The Mahabharata of Krishna-Dwaipayana Vyasa, Volume 4 eBook

This eBook from the Gutenberg Project consists of approximately 1,582 pages of information about The Mahabharata of Krishna-Dwaipayana Vyasa, Volume 4.
and sat myself to practise severe penances for a hundred years.  As the reward of those penances, I obtained from Sarva, O son of king Pandu, a hundred sons, all of whom were born without the intervention of woman, of well-restrained soul, conversant with righteousness, possessed of great splendour, free from disease and sorrow, and endued with lives extending over a hundred thousand years—­Then the illustrious Valmiki, addressing Yudhishthira, said,—­Once upon a time, in course of a dialectical disputation, certain ascetics that were possessors of the homa fire denounced me as one guilty of Brahmanicide.  As soon as they had denounced me as such, the sin of Brahmanicide, O Bharata, possessed me.  I then, for cleansing myself, sought the protection of the sinless Isana who is irresistible in energy.  I become cleansed of all my sins.  That dispeller of all sorrows, viz., the destroyer of the triple city of the Asuras, said unto me,—­Thy fame shall be great in the world—­Then Jamadagni’s son, that foremost of all righteous persons, shining like the Sun with blazing splendour in the midst of that conclave of Rishis, said unto the son of Kunti these words;—­I was afflicted with the sin, O eldest son of Pandu, of Brahmanicide for having slain my brothers who were all learned Brahmanas.  For purifying myself, I sought the protection, O king, of Mahadeva.  I hymned the praises of the great Deity by reciting his names.  At this, Bhava became gratified with me and gave me a battle-axe and many other celestial weapons.  And he said unto me,—­Thou shalt be freed from sin and thou shalt be invincible in battle; Death himself shall not succeed in overcoming thee for thou shalt be freed from disease.—­Even thus did the illustrious and crested Deity of auspicious form said unto me.  Through the grace of that Deity of supreme intelligence I obtained all that He had said.  Then Viswamitra said,—­I was formerly a Kshatriya.  I paid my adorations to Bhava with the desire of becoming a Brahmana Through the grace of that great Deity I succeeded in obtaining the high status of a Brahmana that is so difficult to obtain.—­Then the Rishi Asita-Devala, addressing the royal son of Pandu, said,—­In former days, O son of Kunti, through the curse of Sakra, all my merit due to the acts of righteousness I had performed, was destroyed.  The puissant Mahadeva it was who kindly gave me back that merit together with great fame and a long life.—­The illustrious Rishi Gritsamada, the dear friend of Sakra, who resembled the celestial preceptor Vrihaspati himself in splendour, addressing Yudhishthira of Ajamidha’s race said,—­The inconceivable Sakra had, in days of yore, performed a sacrifice extending over a thousand years.  While that sacrifice was going on, I was engaged by Sakra in reciting the Samans.  Varishtha, the son of that Manu who sprung from the eyes of Brahma, came to that sacrifice and addressing me, said.—­O foremost of regenerate persons, the Rathantara is not being recited properly by thee.  O best of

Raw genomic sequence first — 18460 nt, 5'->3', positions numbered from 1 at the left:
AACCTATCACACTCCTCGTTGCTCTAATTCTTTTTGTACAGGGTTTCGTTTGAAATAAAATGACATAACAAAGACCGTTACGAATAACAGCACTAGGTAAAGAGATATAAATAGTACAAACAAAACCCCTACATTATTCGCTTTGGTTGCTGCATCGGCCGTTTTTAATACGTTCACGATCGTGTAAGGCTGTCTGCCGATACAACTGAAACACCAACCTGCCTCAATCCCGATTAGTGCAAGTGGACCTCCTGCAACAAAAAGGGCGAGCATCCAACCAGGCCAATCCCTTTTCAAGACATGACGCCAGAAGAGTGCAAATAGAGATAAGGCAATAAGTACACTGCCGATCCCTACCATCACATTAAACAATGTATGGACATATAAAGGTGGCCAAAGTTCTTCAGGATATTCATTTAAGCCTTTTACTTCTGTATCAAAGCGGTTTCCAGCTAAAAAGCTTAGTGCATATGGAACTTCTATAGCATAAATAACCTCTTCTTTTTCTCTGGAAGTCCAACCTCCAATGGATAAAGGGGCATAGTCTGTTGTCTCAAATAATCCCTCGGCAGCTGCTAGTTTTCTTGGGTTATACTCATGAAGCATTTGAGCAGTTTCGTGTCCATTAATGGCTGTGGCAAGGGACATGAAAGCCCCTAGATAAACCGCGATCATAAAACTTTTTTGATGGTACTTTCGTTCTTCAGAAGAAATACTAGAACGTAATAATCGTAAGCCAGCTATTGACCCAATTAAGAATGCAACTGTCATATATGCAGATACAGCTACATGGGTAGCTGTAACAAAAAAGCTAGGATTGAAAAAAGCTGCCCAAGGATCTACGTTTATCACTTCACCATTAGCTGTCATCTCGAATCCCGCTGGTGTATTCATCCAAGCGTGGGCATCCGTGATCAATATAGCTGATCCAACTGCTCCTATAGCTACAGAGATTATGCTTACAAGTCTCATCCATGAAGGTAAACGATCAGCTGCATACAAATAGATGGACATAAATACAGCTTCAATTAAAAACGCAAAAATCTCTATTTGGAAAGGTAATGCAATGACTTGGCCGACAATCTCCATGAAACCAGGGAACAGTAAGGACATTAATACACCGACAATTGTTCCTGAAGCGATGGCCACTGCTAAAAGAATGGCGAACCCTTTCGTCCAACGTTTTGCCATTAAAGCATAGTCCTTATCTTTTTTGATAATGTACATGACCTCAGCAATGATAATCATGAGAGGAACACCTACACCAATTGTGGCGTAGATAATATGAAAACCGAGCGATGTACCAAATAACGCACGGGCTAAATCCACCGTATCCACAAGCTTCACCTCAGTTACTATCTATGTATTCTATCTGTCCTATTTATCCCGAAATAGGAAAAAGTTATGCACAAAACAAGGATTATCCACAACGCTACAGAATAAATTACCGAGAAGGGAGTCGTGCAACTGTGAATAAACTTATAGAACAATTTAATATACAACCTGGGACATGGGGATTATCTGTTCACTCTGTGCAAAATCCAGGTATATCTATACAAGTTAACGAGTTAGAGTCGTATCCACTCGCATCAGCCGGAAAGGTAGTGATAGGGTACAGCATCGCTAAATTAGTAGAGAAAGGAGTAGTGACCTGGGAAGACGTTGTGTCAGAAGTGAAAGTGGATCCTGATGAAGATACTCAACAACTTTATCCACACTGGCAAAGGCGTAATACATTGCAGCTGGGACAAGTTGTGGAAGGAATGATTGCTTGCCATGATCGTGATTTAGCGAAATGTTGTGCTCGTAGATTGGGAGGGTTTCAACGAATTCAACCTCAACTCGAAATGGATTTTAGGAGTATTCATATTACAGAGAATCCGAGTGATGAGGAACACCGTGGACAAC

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The Mahabharata of Krishna-Dwaipayana Vyasa, Volume 4 from Project Gutenberg. Public domain.
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